gets man page

gets — get a string from standard input (DEPRECATED)


#include <stdio.h>

char *gets(char *s);


Never use this function.

gets() reads a line from stdin into the buffer pointed to by s until either a terminating newline or EOF, which it replaces with a null byte ('\0'). No check for buffer overrun is performed (see Bugs below).

Return Value

gets() returns s on success, and NULL on error or when end of file occurs while no characters have been read. However, given the lack of buffer overrun checking, there can be no guarantees that the function will even return.


For an explanation of the terms used in this section, see attributes(7).

Interface Attribute Value
gets() Thread safety MT-Safe

Conforming to

C89, C99, POSIX.1-2001.

LSB deprecates gets(). POSIX.1-2008 marks gets() obsolescent. ISO C11 removes the specification of gets() from the C language, and since version 2.16, glibc header files don't expose the function declaration if the _ISOC11_SOURCE feature test macro is defined.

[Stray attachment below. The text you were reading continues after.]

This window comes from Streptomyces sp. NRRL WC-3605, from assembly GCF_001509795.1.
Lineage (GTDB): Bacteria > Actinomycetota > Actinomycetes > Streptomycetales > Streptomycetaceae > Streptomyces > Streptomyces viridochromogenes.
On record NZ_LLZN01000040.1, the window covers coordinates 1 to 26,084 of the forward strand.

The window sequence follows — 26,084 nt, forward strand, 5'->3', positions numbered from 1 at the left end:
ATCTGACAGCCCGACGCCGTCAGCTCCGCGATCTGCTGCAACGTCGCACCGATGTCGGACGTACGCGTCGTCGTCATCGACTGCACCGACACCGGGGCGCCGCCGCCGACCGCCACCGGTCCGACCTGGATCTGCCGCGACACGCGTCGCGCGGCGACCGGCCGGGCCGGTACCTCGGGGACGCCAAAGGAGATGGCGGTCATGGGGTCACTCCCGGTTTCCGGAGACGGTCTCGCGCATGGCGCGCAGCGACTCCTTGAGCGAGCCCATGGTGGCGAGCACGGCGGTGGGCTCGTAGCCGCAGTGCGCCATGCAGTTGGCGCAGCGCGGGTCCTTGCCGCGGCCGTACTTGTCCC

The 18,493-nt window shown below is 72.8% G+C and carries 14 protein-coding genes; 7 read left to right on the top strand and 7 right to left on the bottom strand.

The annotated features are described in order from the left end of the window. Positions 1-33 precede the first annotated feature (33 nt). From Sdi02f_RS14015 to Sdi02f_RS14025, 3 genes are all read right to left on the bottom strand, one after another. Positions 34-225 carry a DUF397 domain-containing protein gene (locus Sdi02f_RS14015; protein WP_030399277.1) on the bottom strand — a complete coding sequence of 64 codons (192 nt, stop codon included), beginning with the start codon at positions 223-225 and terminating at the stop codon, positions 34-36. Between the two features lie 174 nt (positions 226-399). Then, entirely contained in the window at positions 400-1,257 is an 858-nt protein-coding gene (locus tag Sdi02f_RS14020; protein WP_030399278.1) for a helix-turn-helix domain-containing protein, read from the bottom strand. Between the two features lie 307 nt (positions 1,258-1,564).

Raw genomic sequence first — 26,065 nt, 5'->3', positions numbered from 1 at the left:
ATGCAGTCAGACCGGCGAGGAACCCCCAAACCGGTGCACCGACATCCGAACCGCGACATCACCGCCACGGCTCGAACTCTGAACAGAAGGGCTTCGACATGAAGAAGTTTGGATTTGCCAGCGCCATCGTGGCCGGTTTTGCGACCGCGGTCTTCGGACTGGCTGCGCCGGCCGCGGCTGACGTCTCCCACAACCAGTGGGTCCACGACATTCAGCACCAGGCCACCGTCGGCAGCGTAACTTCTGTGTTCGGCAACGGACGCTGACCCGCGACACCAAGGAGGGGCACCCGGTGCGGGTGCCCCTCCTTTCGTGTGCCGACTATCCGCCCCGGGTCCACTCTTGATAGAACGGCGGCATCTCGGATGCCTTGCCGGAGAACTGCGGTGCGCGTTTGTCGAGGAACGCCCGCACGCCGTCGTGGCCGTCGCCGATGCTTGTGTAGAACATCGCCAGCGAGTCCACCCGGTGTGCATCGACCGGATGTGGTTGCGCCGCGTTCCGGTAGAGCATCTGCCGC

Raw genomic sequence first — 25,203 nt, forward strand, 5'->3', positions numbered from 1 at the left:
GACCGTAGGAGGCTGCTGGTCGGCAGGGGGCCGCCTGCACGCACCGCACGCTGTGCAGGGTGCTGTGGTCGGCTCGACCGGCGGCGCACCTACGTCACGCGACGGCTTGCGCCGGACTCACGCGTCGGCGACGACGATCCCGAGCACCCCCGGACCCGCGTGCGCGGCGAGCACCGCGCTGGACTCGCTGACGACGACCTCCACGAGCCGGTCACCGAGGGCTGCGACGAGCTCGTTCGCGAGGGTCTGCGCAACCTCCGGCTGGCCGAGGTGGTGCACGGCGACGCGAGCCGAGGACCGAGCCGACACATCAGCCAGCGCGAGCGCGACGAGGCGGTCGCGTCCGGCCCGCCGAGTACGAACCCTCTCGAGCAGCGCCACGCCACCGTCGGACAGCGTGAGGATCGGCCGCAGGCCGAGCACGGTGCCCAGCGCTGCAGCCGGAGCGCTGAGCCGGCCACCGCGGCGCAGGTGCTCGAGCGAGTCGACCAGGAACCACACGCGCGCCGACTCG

Never use gets(). Because it is impossible to tell without knowing the data in advance how many characters gets() will read, and because gets() will continue to store characters past the end of the buffer, it is extremely dangerous to use. It has been used to break computer security. Use fgets() instead.

For more information, see CWE-242 (aka "Use of Inherently Dangerous Function") at

See Also

read(2), write(2), ferror(3), fgetc(3), fgets(3), fgetwc(3), fgetws(3), fopen(3), fread(3), fseek(3), getline(3), getwchar(3), puts(3), scanf(3), ungetwc(3), unlocked_stdio(3), feature_test_macros(7)


This page is part of release 4.10 of the Linux man-pages project. A description of the project, information about reporting bugs, and the latest version of this page, can be found at

Referenced By

feature_test_macros(7), fgetc(3).

2015-03-02 GNU Linux Programmer's Manual